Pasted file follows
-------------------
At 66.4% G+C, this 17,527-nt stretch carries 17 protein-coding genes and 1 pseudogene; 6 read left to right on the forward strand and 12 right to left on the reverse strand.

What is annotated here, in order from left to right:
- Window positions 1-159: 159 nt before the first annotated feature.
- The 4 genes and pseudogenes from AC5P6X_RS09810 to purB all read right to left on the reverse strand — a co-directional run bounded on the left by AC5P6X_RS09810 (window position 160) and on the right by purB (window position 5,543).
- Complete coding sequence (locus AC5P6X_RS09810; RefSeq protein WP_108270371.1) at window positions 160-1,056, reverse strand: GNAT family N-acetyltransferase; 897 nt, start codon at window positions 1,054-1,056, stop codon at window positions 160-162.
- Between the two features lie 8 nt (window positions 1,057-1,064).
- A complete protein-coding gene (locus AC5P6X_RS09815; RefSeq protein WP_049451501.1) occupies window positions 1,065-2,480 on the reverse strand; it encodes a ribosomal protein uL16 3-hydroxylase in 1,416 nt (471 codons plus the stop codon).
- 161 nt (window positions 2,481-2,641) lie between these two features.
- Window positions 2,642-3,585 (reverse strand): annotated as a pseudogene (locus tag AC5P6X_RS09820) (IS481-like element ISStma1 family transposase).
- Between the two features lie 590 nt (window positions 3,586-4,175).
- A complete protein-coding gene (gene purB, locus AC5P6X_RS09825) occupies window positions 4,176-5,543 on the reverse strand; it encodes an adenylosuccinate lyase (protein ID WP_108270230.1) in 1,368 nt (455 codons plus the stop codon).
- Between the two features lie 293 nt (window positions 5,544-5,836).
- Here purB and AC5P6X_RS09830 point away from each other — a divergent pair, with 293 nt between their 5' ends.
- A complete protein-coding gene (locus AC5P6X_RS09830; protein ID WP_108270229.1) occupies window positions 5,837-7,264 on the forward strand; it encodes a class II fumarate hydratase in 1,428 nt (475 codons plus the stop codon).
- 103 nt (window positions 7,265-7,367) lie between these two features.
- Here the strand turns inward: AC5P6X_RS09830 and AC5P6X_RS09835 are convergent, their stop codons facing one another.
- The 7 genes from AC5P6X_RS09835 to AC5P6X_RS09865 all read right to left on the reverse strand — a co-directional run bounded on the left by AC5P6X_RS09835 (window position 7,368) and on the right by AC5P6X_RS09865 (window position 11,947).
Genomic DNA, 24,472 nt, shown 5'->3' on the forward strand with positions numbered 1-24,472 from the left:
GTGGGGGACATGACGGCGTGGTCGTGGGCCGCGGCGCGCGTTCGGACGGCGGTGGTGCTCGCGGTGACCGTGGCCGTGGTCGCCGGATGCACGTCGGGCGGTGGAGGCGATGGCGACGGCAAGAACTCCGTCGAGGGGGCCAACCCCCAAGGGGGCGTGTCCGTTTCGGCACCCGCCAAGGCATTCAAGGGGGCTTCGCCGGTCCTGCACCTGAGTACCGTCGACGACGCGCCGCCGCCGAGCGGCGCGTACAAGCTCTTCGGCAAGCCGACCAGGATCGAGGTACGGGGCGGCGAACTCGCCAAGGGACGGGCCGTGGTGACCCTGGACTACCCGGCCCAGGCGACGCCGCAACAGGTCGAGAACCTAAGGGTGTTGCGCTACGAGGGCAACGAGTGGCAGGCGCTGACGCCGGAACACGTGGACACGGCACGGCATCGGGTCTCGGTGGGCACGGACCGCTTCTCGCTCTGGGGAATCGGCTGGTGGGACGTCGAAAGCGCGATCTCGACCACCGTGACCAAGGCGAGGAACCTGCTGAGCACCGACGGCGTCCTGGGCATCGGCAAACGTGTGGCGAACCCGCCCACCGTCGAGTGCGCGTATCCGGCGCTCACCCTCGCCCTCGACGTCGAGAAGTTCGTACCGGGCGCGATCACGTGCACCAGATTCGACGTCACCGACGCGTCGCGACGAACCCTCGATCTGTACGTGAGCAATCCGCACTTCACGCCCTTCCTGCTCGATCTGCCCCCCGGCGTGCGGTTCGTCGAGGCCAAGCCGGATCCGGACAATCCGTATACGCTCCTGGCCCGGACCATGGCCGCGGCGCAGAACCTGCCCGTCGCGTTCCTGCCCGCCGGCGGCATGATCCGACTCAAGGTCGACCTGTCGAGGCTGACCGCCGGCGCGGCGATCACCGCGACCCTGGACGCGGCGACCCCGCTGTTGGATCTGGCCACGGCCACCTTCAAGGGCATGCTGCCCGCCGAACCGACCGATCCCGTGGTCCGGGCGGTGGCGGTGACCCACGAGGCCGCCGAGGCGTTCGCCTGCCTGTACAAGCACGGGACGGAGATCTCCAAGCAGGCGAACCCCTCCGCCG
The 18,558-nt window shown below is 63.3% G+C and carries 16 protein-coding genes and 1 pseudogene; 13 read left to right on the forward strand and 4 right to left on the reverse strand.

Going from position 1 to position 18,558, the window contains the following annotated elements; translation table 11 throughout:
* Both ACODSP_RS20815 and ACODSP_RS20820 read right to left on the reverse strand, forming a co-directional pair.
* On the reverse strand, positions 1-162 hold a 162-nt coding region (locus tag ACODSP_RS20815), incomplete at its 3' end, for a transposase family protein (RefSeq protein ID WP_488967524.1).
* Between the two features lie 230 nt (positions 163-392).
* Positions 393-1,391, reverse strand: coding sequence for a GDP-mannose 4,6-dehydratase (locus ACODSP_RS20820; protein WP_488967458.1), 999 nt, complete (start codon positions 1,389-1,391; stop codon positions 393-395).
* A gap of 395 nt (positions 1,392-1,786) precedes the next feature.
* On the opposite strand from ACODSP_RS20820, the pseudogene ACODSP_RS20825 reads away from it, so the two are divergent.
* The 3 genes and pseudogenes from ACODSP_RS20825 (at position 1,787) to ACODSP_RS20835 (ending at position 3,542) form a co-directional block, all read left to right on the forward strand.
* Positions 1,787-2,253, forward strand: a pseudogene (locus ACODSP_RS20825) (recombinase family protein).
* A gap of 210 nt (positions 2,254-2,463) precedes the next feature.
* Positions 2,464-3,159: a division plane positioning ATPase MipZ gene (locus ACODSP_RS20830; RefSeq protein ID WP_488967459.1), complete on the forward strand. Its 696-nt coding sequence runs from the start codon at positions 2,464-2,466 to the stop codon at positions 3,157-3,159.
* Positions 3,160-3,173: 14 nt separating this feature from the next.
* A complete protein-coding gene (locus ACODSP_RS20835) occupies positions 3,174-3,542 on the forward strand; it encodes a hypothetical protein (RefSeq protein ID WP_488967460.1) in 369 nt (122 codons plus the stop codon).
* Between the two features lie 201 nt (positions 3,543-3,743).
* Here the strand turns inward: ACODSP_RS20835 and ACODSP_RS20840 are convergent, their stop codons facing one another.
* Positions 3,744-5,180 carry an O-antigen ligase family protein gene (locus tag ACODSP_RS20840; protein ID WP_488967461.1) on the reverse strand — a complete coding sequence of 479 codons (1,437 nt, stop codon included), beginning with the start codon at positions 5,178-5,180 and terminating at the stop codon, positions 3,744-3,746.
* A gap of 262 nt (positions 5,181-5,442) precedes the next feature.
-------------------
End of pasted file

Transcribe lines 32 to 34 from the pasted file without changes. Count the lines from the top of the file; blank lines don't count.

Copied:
* Positions 3,160-3,173: 14 nt separating this feature from the next.
* A complete protein-coding gene (locus ACODSP_RS20835) occupies positions 3,174-3,542 on the forward strand; it encodes a hypothetical protein (RefSeq protein ID WP_488967460.1) in 369 nt (122 codons plus the stop codon).
* Between the two features lie 201 nt (positions 3,543-3,743).